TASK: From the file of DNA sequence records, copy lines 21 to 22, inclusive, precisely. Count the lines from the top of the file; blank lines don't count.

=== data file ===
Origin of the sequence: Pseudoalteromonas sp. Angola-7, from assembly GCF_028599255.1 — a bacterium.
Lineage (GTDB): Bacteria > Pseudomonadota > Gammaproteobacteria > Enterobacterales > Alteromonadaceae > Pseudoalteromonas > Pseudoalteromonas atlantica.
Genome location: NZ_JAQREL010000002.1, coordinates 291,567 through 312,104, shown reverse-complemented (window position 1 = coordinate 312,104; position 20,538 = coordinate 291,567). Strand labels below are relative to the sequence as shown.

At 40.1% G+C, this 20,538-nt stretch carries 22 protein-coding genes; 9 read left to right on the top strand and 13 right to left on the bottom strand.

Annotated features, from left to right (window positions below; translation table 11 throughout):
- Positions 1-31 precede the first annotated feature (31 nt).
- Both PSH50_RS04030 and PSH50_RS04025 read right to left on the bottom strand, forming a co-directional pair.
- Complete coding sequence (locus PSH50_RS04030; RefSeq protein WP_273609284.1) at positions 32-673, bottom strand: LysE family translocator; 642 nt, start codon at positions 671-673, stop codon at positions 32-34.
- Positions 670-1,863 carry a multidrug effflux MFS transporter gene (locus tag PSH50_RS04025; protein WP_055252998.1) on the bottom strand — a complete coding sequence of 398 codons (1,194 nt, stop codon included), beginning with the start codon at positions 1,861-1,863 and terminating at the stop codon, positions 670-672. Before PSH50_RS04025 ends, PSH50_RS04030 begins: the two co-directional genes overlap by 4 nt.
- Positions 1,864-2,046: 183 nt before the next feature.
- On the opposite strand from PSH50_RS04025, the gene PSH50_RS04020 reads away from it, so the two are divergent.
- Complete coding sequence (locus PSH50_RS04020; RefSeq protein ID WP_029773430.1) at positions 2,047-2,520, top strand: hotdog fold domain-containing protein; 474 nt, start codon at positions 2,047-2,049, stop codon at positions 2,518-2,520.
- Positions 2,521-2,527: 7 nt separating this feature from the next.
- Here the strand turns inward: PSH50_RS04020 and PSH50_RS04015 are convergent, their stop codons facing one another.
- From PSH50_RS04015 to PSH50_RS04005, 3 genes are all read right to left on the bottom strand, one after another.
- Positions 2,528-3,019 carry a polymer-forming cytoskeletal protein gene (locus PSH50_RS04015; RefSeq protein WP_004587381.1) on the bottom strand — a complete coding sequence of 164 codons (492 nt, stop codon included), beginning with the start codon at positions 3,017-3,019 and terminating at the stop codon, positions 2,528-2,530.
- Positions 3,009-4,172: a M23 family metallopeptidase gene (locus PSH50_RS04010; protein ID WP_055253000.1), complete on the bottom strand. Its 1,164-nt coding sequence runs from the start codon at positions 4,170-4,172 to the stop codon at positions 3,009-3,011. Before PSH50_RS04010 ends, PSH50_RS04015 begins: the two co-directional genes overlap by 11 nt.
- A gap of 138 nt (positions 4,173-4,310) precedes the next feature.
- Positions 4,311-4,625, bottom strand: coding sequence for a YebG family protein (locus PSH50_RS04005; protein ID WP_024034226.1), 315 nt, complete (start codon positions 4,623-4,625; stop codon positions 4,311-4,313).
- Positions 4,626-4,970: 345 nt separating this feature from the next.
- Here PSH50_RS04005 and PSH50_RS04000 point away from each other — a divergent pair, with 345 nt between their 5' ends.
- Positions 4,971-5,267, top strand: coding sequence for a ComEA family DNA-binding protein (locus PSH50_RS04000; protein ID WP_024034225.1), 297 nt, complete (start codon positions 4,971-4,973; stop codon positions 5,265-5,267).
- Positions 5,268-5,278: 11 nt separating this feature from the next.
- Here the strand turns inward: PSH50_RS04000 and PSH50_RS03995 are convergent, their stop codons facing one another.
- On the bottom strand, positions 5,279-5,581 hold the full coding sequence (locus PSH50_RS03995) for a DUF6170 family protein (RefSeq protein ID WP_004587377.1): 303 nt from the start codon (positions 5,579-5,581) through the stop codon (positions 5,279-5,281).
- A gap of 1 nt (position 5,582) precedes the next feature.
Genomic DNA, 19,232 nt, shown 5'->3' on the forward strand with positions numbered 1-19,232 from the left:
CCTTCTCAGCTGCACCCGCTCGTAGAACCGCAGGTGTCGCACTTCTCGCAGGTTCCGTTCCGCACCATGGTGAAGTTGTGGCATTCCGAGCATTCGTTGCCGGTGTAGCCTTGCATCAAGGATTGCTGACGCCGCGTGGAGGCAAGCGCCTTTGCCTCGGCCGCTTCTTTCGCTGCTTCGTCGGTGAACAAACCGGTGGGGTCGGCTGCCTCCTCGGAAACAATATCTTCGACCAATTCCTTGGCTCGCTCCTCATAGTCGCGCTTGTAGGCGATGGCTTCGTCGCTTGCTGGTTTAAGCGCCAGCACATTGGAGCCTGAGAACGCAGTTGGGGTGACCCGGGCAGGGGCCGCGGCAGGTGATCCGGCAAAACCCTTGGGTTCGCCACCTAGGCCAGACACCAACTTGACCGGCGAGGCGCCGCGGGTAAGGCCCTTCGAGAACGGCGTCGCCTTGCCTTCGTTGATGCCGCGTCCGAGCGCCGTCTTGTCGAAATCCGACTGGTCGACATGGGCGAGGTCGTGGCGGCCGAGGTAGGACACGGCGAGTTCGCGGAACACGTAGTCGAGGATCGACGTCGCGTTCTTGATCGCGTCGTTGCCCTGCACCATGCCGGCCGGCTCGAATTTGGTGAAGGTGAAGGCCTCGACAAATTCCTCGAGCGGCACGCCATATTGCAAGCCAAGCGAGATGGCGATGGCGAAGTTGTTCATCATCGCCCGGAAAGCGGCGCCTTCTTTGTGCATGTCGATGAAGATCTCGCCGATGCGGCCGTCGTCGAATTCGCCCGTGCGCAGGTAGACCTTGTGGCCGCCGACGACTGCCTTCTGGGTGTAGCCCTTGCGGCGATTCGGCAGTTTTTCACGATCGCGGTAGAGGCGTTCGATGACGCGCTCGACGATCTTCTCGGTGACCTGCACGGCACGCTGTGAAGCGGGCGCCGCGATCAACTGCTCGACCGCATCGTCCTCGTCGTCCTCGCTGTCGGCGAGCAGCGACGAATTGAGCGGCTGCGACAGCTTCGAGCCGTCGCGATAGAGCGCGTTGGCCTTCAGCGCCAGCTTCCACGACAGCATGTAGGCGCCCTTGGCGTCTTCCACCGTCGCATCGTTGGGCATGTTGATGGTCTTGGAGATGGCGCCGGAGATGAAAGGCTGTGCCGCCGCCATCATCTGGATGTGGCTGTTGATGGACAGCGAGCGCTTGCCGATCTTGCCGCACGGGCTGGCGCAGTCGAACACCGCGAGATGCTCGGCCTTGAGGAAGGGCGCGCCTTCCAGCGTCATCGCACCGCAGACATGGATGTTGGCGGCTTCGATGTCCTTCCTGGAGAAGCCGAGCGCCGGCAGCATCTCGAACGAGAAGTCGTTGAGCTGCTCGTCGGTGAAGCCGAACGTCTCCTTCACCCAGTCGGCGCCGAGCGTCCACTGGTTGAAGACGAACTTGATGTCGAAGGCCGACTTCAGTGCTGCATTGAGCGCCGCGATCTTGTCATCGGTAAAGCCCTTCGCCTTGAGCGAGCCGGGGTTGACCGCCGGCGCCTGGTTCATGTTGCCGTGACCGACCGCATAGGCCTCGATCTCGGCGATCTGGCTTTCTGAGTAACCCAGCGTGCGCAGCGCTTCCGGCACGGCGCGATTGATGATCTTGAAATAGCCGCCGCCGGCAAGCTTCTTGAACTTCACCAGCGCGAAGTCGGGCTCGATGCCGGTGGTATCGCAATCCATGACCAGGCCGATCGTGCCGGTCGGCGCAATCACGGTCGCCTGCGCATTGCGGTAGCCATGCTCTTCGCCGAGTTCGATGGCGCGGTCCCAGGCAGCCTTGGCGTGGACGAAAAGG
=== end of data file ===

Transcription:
- Here PSH50_RS04005 and PSH50_RS04000 point away from each other — a divergent pair, with 345 nt between their 5' ends.
- Positions 4,971-5,267, top strand: coding sequence for a ComEA family DNA-binding protein (locus PSH50_RS04000; protein ID WP_024034225.1), 297 nt, complete (start codon positions 4,971-4,973; stop codon positions 5,265-5,267).